To Be, or Not To Be (A Sexy Ghost)
I want to preface this article by saying I believe every college girl – and woman – has the right to dress as they desire on Halloween (as long as it’s not an offensive costume, but that is a whole different ethical Halloween problem that we will save for a later date). I hold NO judgement (and neither should you, but that’s just my opinion) about women’s choice regarding this matter. Want to be a sexy school girl? Go for it! Want to be a bunch of grapes? Why not! Want to stay in and watch a Halloween movie? I think we all want that. Halloween has notoriously been the one holiday each year where girls can dress as seductively as they want without being explicitly called out for it – although I would argue this is not true. If you have seen the movie, Mean Girls, then you probably remember the Halloween scenes of the movie when “the Plastics” dress up in sexy costumes while Cady arrives to the party in a scary (“not sexy,” whatever that means) costume. She feels left out as she missed the memo and this moment – along with seeing Regina kissing Aaron – causes her to join Damian and Janis in plotting Regina’s downfall.
Most would say that the betrayal of her “friend” is what spurs Cady into wanting revenge, but I want to argue that there is an element of feeling-left-out due to Cady’s Halloween costume choice. Not feeling included in something is arguably one of the worst feelings when you are young in a high school or college environment. When you are in your late teens and early twenties, you are trying to find yourself – pardon the cliche, but it’s true – and on top of choosing a major, thinking about what you want to do with the rest of your life, and balancing a social life, you are pressured to conform to peer pressure. Fashion trends, especially when it comes to Halloween costumes, is a perfect example of this conformity. I am not saying that conforming to all sexy school girls is a bad thing – as I said earlier where whatever you want! – but this unconscious conformity can affect female students in a negative manner. Do I want to follow the “sexy” trend as we shall call it? Will that make me feel empowered and welcomed? Or do I really just want to have fun with my costume and go as Scooby-Doo? I cannot make decisions for the life of me – even deciding which type of bagel I want is a struggle – but these opposite poles seem relevant in a time of body sexualization and pressures to conform to a certain body type.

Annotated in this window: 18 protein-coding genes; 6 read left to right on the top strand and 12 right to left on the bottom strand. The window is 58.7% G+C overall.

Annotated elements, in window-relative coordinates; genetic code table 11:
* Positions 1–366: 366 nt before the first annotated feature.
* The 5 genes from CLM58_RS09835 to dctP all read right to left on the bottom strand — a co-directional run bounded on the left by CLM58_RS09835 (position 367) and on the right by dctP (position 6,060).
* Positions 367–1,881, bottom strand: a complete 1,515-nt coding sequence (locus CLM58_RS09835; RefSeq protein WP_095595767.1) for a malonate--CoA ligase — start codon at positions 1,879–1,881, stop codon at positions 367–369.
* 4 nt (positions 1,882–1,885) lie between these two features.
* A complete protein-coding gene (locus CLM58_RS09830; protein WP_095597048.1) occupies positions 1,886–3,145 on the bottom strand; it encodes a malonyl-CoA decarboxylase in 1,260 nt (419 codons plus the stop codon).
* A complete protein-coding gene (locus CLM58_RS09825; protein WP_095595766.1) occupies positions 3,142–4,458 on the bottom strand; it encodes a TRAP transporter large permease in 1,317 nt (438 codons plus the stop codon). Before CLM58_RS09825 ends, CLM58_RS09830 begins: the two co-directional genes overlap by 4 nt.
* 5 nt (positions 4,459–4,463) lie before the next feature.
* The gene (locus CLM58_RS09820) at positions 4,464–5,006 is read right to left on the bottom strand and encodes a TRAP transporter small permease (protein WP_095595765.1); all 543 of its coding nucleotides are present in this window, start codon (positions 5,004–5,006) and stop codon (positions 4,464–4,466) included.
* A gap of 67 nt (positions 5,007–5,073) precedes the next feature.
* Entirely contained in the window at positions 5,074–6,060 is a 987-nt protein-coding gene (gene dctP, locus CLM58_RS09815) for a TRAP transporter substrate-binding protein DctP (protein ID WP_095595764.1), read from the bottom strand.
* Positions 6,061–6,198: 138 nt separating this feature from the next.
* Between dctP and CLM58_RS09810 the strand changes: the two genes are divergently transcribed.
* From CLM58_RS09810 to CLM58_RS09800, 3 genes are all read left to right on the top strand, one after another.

This Halloween I felt the pressure to wear something more revealing than what I normally wear. I will admit it felt liberating and fun; dancing around without any worries about looking crazy because tonight I looked good and it was nice to feel sexy, something I don’t normally feel. However, when I got back to my room and slipped out of my costume into comfy (definitely not sexy) pajamas I reflected on the night’s events. Yes, I had fun. Yes, I pushed myself outside my comfort zone and it was okay. But, could I answer yes to feeling happy about my costume choice? I’m not sure. In Sharon Kim’s article “Challenging the cultural pressures to wear sexy costumes” posted on October 30, 2017, by The Flat Hat, the College of William and Mary’s newspaper, Kim asks why Halloween has to be a “who can show more skin” competition. I agree with Kim when she explains, “Halloween is meant to allow people to let out their inner creativity, not to pressure them into dressing inappropriately for the sake of being sexualized.” Perhaps this is why I was not happy with my costume: as a naturally creative person, I was not stimulated when putting it together – although I did get creative with eyeshadow. Kim goes on to state “women shouldn’t feel obligated to exploit their bodies in order to fit the societal construct that women should be sexy.” However, whether women chose to dress up in a sexy costume or not, they are faced with similar consequences. Kim states that “ultimately women are faced with the dilemma of having to choose between two options: dress sexily and be judged, or don’t dress sexily and still be judged.” The solution is for women to be able to control what they chose to do with their bodies and not be judged for their choices. After all, they didn’t ask to make their Halloween costume critique a group effort.
It’s always easier to give advice than take it (especially when it’s your own), but I would encourage women to chose their costumes based off what the truly want to be: whether sexy or not. Happiness does not derive from validation from others about how “sexy” you look tonight, it comes deeper within from self-confidence that reminds you are already sexy, giving you the confidence to walk into a party dressed up as Scooby Doo with not a care in the world.